PET/CT Shows Pituitary Abnormalities in Veterans with PTSD

December 1, 2014

Imaging detects pituitary abnormalities in military veterans who have both mild traumatic brain disorder and post-traumatic stress disorder.

Images of the pituitary region of the brains of military veterans with post-traumatic stress disorder (PTSD), obtained by PET and CT, showed abnormalities, according to a new study presented this week at the annual meeting of the Radiological Society of North America (RSNA).

Researchers from the Saint Louis University School of Medicine in Missouri, sought to evaluate the use of 18F-fluorodeoxyglucose (18F-FDG) PET/CT in differentiating PTSD from mild traumatic brain injury (mTBI), based on metabolic activity in the pituitary and hypothalamic regions.                      

"The HPA axis is a complex system with a feedback loop, so that damage to any one of the three areas will affect the others," study lead author Thomas M. Malone, BA, said in a release. "It's suspected of playing an important role in PTSD, but there is limited neuroimaging research in the veteran population."

The researchers retrospectively reviewed 159 dedicated FDG PET/CT studies. The cases were divided into three groups: TBI, TBI and PTSD, and control. The patients in the TBI group were further stratified by severity, based on criteria from the Department of Defense and Veterans Affairs Consensus Definition of TBI.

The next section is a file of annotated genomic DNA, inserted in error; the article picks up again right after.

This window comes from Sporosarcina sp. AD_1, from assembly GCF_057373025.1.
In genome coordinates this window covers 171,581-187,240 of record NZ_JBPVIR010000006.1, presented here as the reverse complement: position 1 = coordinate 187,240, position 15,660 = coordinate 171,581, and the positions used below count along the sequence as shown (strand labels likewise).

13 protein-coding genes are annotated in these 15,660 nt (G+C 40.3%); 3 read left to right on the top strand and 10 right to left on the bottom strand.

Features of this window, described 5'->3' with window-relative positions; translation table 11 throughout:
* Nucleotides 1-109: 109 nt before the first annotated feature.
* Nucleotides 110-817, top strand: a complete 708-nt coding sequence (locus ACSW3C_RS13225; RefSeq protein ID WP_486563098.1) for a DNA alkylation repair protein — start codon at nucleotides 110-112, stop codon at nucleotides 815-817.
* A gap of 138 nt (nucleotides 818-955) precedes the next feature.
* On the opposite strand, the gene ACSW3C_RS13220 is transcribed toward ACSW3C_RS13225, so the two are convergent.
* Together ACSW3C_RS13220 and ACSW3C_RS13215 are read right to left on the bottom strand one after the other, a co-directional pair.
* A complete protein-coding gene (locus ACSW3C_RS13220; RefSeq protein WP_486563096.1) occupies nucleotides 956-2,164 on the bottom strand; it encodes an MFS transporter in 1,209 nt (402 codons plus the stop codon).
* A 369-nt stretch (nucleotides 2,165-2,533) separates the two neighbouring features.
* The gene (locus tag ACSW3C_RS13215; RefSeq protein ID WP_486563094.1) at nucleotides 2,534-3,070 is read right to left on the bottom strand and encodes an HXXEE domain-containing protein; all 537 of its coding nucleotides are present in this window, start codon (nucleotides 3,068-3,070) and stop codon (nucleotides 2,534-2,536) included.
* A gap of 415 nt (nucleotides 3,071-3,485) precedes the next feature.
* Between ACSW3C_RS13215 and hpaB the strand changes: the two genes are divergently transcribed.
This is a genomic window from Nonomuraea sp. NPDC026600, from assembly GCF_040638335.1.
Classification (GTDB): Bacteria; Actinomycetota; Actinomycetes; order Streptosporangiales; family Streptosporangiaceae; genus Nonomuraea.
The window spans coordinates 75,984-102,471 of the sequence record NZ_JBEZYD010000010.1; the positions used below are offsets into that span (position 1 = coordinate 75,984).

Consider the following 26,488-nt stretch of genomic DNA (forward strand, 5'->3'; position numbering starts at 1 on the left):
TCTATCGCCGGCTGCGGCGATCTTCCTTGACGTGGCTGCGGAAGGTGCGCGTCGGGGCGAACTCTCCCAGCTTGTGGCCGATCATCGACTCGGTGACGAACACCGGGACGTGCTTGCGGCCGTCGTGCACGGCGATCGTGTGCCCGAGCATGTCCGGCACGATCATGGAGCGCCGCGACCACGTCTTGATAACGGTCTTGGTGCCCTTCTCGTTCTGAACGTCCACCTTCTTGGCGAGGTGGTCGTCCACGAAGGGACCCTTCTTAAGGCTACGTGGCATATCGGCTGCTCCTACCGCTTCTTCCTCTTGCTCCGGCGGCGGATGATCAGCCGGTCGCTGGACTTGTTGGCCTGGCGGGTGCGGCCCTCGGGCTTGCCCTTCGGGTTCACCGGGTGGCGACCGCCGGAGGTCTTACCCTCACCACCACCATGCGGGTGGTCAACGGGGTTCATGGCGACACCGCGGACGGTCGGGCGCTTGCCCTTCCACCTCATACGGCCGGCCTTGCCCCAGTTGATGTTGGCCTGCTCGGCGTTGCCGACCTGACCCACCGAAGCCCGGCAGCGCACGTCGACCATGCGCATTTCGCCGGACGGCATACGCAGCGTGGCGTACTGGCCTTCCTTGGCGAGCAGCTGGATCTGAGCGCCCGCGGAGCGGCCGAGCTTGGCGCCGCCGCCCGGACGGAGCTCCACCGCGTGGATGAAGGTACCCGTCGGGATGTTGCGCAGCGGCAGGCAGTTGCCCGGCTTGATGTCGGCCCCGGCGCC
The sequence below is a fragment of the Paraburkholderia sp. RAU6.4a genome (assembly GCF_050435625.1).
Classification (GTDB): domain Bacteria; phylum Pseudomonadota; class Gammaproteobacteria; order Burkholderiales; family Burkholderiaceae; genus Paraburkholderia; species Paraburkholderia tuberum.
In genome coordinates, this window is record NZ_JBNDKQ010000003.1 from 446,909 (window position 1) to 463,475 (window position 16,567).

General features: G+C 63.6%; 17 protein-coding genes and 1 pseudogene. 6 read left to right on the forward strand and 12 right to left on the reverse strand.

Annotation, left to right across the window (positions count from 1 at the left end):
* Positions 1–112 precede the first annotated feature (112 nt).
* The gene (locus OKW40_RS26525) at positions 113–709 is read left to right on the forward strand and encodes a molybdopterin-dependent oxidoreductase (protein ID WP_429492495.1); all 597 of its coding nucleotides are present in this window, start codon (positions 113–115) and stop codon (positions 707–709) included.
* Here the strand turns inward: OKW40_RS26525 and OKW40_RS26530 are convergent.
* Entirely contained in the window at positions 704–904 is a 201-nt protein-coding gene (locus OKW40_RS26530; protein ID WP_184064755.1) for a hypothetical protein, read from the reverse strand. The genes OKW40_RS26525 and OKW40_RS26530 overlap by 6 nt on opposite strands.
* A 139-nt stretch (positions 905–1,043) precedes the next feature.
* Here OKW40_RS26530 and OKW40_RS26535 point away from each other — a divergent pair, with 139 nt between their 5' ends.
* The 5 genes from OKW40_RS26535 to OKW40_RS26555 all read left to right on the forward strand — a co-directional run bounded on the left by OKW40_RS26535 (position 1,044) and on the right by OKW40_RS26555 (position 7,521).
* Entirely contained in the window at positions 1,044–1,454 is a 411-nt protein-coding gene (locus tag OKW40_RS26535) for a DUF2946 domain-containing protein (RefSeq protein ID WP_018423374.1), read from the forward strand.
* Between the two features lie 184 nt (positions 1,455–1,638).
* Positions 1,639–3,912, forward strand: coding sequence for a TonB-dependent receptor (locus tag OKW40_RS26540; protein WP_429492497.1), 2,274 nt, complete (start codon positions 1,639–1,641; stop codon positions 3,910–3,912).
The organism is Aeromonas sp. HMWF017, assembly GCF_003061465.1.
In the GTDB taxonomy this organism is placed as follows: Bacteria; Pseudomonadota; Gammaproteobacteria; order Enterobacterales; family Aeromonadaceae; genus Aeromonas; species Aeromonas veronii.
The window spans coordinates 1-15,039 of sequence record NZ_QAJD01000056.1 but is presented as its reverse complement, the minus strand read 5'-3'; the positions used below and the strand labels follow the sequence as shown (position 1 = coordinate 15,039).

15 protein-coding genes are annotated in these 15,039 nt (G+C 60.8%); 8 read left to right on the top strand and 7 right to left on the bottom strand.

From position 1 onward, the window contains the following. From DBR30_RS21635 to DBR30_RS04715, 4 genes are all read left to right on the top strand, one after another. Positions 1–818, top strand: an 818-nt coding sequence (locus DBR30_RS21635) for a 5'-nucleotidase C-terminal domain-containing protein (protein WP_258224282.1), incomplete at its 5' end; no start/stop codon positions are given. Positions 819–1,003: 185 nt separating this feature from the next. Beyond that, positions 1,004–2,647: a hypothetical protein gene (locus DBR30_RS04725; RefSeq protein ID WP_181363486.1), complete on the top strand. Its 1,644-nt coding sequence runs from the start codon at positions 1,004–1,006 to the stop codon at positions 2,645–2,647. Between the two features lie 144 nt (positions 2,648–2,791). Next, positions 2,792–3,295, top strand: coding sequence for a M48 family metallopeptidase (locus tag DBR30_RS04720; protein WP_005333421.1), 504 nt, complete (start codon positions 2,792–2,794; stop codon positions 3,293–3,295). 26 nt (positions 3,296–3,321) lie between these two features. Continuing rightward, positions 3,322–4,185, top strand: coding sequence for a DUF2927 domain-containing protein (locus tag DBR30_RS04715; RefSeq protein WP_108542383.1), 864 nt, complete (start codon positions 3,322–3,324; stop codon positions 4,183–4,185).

The findings showed that FDG uptake in the hypothalamus was significantly lower in the mTBI-only group compared with normal controls. FDG uptake in the pituitary gland was significantly higher in the mTBI and PTSD group compared with the MTBI-only group.

"This raises the possibility that some PTSD cases are actually hypopituitarism masking itself as PTSD," Malone explained in the release. "If that's the case, then we might be able to help those patients by screening for hormone irregularities and treating those irregularities on an individual basis."

"Currently, treatment for PTSD is typically limited to psychological therapy, antidepressants, and anxiety medications. Our findings reinforce the theory that there is something physically and biologically different in veterans who have MTBI and PTSD compared to those who just have MTBI."